P4P melted while taking lava shots!

ryantrax

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Wow! I'm surprised more than just then camera was damaged.
 
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the black plastic got hot first, but the white shell would have melted with time!
 
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At least he was able to get the pictures he was looking for... He said from the source that he see the drone as a replaceable camera... The pictures itself will pay for another drone.
 
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Must have gotten pretty close to cause melting. I thought the only legal way to do this is to launch and land from a boat.


Brian
 
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This is a concern for fire fighting applications. These type of sUAS can be used by fire departments to improve fire emergency response to save lives and reduce damage to property. Some are being fitted with thermal cameras as well. But heat will limit how close they can get. May require a ruggedized drone with zoom lens.
 
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Actually, the location where he took the pictures is a National Park. Unless he got permission, he shouldn't have been flying the aircraft there.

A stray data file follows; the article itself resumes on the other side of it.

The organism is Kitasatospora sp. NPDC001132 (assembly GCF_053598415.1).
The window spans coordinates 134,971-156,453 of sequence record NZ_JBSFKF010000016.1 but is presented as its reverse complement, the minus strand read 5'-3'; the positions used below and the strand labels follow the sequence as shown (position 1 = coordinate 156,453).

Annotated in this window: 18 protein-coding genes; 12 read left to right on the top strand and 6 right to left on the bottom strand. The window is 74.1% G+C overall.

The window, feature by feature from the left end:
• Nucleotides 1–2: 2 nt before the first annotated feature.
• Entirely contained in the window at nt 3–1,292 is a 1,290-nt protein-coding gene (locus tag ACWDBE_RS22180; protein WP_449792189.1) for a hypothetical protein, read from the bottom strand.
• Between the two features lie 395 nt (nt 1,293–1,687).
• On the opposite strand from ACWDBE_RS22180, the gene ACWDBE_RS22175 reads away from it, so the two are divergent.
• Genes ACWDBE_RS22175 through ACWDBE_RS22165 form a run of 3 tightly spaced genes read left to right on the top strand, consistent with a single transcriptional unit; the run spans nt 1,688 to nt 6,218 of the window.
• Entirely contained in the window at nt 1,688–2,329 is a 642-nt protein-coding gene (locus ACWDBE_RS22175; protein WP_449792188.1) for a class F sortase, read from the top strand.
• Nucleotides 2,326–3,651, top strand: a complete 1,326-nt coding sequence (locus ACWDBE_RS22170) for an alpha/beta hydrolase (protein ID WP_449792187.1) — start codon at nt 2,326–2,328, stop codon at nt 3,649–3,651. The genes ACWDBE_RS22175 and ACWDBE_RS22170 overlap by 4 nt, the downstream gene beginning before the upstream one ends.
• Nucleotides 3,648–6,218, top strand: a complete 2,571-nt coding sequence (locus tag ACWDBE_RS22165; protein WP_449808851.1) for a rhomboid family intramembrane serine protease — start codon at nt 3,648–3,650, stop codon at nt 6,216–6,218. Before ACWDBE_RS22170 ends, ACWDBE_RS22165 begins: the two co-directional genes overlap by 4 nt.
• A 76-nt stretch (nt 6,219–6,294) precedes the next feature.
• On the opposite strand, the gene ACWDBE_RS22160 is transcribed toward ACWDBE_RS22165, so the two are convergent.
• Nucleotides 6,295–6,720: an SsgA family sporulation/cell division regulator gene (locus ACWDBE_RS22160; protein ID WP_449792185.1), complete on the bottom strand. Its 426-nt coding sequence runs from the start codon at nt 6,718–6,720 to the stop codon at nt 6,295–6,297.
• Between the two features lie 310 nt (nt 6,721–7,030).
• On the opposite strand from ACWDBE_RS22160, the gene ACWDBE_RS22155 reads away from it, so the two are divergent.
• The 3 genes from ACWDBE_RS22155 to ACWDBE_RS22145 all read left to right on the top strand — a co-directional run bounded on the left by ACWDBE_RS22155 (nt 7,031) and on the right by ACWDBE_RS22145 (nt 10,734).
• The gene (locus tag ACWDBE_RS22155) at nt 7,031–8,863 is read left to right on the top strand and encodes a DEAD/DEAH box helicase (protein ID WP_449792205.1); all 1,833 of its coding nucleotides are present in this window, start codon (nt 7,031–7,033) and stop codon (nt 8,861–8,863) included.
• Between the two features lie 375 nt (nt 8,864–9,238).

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“Flying drones at the Kilauea Volcano is illegal, but the drone photos that Marom took were shot just outside the boundaries of the national park. The photographers were supervised with a certified local guide, and these drone shots were taken on private land where they were allowed access.”

I would not want to sacrifice my camera but he did get some great shots
 
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Actually, the location where he took the pictures is a National Park. Unless he got permission, he shouldn't have been flying the aircraft there.
You're assuming he "took off" in the National Park. If he took off outside of the national park, he's legally OK, no permission required. An example of this would be launching and retrieving the craft from a boat nearby offshore and flying over the lava onshore, within the national park.
 
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You're assuming he "took off" in the National Park. If he took off outside of the national park, he's legally OK, no permission required. An example of this would be launching and retrieving the craft from a boat nearby offshore and flying over the lava onshore, within the national park.

Ok, I see that in his article he took the photos outside the boundries of the park.
 
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Sounds like the flyer needed a thin glass shield (possibly a glass filter would work) to protect the plastic of the camera. Likely only the plastic lens of the camera was damaged and it should be a cheap fix.

Much cheaper disaster than having saltwater leak into an underwater housing - that experience cost me $3,000 in 1995 dollars)
 

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